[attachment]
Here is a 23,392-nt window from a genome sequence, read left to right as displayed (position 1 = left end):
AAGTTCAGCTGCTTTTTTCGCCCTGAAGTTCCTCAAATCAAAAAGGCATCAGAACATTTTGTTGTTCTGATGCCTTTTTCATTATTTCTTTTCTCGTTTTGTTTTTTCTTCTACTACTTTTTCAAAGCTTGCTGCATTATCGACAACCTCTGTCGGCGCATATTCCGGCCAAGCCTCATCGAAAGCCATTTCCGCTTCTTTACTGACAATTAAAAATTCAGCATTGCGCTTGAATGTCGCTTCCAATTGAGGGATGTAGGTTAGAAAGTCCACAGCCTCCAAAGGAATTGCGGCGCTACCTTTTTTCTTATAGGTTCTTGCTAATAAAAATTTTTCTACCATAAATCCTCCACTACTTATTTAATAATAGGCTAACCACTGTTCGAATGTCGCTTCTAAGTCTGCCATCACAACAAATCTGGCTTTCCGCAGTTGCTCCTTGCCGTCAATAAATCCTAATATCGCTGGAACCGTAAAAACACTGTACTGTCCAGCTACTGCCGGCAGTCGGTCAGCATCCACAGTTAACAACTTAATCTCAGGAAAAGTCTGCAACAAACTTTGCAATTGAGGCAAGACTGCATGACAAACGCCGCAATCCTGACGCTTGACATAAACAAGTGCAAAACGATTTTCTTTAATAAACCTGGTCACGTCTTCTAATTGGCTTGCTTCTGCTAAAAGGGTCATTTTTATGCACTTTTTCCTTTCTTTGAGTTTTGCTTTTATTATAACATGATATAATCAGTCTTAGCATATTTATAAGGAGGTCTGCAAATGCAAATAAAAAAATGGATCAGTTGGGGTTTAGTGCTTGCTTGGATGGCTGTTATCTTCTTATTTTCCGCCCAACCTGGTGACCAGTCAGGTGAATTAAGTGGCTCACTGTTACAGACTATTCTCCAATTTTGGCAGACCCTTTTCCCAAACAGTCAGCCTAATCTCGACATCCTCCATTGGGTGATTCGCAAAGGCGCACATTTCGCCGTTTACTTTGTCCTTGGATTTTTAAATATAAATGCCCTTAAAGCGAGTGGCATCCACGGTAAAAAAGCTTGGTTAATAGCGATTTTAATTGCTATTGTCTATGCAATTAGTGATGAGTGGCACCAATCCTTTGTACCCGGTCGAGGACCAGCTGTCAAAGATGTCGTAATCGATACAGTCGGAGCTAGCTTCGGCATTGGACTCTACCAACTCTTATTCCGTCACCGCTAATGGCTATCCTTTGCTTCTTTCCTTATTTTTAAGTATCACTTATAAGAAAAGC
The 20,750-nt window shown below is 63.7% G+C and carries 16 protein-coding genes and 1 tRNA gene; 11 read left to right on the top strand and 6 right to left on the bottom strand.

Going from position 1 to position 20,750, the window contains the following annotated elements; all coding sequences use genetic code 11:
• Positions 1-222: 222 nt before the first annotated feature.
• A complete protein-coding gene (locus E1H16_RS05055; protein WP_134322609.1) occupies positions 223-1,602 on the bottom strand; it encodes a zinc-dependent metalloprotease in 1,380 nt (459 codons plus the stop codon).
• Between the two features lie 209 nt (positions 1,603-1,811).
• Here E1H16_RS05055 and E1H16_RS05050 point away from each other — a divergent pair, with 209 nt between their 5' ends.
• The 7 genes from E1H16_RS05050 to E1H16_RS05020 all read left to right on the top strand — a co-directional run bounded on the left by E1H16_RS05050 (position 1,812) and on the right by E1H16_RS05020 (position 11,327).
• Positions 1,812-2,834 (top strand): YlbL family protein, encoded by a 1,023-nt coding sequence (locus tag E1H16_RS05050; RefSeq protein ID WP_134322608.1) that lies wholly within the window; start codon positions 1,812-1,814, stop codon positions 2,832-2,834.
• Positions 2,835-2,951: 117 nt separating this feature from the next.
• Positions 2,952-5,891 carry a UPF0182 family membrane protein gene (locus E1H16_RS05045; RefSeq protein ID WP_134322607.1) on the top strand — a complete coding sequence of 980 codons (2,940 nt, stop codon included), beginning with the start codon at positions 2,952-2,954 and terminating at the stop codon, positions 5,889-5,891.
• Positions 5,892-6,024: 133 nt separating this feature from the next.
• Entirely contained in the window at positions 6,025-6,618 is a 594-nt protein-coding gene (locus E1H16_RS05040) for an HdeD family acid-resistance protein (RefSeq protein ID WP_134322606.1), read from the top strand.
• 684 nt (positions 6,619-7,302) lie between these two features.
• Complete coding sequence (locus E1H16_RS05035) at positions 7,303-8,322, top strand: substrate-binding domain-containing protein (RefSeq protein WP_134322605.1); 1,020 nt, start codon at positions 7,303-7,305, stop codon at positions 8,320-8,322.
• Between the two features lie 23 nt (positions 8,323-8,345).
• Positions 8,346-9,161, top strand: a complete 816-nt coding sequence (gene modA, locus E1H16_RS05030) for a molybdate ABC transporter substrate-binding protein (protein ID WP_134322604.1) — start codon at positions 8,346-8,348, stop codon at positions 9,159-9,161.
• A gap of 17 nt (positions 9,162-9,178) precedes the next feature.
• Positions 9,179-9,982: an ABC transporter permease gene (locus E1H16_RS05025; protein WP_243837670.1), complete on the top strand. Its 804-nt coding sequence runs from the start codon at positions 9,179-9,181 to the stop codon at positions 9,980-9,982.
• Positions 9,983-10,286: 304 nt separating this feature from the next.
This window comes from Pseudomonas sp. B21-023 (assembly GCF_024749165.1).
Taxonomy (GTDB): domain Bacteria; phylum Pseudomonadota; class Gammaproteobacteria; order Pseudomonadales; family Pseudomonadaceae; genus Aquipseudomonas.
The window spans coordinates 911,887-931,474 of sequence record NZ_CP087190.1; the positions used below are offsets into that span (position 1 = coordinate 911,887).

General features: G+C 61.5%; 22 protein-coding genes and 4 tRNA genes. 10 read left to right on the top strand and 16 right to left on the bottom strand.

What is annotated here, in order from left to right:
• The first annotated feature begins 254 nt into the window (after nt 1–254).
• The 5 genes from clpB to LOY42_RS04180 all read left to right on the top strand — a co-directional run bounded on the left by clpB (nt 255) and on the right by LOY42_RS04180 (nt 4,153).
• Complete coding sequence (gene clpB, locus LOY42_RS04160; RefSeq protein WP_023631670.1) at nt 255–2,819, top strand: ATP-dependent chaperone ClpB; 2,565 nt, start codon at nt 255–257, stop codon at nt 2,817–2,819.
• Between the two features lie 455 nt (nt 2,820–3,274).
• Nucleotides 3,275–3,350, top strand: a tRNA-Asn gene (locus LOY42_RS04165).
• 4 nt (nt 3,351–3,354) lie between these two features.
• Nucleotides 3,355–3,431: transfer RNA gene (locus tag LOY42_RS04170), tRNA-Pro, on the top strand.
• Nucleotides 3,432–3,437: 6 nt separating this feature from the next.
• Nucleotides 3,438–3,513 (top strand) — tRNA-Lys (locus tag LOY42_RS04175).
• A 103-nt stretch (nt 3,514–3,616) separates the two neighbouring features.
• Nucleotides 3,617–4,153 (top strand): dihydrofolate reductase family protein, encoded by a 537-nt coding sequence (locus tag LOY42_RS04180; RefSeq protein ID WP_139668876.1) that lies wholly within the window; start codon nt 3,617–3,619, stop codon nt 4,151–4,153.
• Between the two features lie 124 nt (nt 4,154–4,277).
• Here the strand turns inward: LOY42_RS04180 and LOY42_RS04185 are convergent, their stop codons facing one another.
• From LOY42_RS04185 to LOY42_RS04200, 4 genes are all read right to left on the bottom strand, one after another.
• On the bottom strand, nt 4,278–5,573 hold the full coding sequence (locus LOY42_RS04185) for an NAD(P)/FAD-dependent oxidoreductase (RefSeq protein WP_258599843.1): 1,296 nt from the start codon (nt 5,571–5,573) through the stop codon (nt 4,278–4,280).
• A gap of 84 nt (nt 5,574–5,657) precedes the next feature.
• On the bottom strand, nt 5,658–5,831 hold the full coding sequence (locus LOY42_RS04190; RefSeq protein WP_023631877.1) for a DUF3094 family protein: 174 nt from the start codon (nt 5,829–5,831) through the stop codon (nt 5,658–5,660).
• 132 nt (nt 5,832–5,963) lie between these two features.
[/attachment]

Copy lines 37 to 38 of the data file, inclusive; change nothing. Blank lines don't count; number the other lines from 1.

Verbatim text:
• Nucleotides 3,617–4,153 (top strand): dihydrofolate reductase family protein, encoded by a 537-nt coding sequence (locus tag LOY42_RS04180; RefSeq protein ID WP_139668876.1) that lies wholly within the window; start codon nt 3,617–3,619, stop codon nt 4,151–4,153.
• Between the two features lie 124 nt (nt 4,154–4,277).